Joint Calls

RLP- and RLK-mediated innate immune responses in Arabidopsis and tomato triggered by pathogen-associated molecular patterns (PAMPs) and a virulence factors (Avrs)

  • Acronym RLPRLKs
  • Duration 1 January 2007 - 1 January 2010
  • Project leader Pierre de Wit, Wageningen University, The Netherlands
  • Other project participants Georg Felix, University of Tübingen, Germany
    Thorsten Nürnberger, University of Tübingen, Germany
    Guilia de Lorenzo, University of Rome La Sapienza, Italy
    Bart Thomma, Wageningen University, The Netherlands
    Antonio Molina, Technical University of Madrid, Spain
    Cyril Zipfel, John Innes Centre, UK
    Mahmot Tör, University of Warwick, UK
  • Funding The German Research Foundation (DFG), Germany
    Ministry of Education, University and Research (MIUR), Italy
    Netherlands Genomics Initiative / Netherlands Organisation for Scientific Research (NGI/NWO), The Netherlands
    Ministry for Science and Innovation (MICINN), Spain
    Biotechnological and Biological Sciences Research Council (BBSRC), UK
  • Total Granted budget € 1,919,664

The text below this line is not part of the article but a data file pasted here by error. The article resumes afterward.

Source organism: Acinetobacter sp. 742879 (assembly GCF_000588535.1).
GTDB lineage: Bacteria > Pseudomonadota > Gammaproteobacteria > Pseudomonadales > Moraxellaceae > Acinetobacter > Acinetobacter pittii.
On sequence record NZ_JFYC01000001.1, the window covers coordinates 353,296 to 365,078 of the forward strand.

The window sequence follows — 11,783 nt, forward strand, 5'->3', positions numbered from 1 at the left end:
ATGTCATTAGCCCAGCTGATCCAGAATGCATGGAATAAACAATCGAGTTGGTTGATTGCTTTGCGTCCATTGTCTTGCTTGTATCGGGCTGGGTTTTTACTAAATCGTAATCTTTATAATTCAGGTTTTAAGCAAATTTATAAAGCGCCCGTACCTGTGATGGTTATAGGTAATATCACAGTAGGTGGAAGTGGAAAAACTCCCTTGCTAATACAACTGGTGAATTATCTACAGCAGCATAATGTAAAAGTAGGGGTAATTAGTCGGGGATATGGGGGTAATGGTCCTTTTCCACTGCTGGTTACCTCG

Crop plants are continuously threatened by devastating diseases caused by microbial pathogens. Plants possess an innate immune system that is activated after recognition of microbes through general pathogen-associated molecular patterns or specific pathogen-derived avirulence factors. Two types of extracellular plant plasma membrane receptors (receptor-like proteins (RLPs) and receptor-like kinases (RLKs)) perceive PAMPs and Avrs in the intercellular space and initiate an immune response. Both types contain extracellular leucine-rich repeats (eLRR) that monitor the presence of specific pathogen molecules. For RLPs, these eLRRs are anchored in the plasma membrane and carry only a short cytoplasmic domain that lacks obvious signalling motifs. In contrast, RLKs contain a cytoplasmic kinase domain for downstream signalling. Arabidopsis and tomato are well-characterized model plants. The genome sequence of Arabidopsis is available whereas that of tomato will become available within 2-3 years. In tomato, Avr-perceiving RLPs encompass the well-characterized Cladosporium fulvum and the Verticillium dahliae resistance proteins. Tomato RLPs involved in PAMP perception include LeEix proteins that recognize Trichoderma viride. RLKs involved in Avr and PAMP recognition are rice Xa21, recognizing Xanthomonas oryzae, Arabidopsis FLS2 and EFR, recognizing the PAMPs flagellin and EF-Tu, and Arabidopsis BAK1 and ERECTA that are required for resistance against various pathogens. In this proposal we aim to investigate the role of RLPs and RLKs in the perception of microbial pathogens through extracellular PAMPs and Avrs in the plant species tomato and Arabidopsis. Furthermore we want to dissect downstream defense signalling pathways in the two plant species activated upon pathogen perception. The various project partners will study these mechanisms using genetic, proteomics and transcriptomics approaches.

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